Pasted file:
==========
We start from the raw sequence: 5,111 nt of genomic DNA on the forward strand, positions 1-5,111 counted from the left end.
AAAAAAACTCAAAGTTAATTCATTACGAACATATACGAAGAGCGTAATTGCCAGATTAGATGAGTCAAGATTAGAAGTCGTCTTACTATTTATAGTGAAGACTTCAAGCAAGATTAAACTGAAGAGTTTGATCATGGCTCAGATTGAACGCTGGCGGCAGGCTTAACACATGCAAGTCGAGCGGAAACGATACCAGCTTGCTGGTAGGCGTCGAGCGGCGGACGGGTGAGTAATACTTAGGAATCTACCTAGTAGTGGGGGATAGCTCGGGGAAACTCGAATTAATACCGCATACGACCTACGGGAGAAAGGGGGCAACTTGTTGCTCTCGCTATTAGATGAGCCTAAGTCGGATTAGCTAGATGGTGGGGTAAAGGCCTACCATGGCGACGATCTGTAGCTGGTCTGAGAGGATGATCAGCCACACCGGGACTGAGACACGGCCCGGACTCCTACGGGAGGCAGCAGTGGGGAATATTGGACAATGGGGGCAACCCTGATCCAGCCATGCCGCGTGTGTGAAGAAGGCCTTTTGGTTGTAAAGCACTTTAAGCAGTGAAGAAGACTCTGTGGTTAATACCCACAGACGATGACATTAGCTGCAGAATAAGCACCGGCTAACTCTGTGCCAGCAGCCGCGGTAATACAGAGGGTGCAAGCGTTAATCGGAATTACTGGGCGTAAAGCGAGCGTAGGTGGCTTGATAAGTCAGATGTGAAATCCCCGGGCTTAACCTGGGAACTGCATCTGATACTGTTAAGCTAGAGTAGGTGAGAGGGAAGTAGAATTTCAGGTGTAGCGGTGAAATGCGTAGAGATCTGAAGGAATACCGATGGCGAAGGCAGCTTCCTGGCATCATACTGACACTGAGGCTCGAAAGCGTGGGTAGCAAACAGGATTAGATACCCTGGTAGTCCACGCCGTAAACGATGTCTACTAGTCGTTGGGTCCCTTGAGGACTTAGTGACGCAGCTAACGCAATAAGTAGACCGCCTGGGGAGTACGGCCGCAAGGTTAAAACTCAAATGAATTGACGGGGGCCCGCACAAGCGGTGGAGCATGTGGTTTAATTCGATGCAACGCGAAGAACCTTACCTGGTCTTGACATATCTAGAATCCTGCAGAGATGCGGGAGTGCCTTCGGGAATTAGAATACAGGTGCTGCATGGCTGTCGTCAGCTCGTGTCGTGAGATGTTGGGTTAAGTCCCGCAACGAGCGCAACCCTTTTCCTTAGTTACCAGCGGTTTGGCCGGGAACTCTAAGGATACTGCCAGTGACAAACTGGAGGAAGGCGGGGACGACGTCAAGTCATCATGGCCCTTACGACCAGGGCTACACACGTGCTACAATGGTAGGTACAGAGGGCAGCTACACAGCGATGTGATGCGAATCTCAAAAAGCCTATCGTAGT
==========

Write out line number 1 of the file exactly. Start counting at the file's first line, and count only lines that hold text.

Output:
We start from the raw sequence: 5,111 nt of genomic DNA on the forward strand, positions 1-5,111 counted from the left end.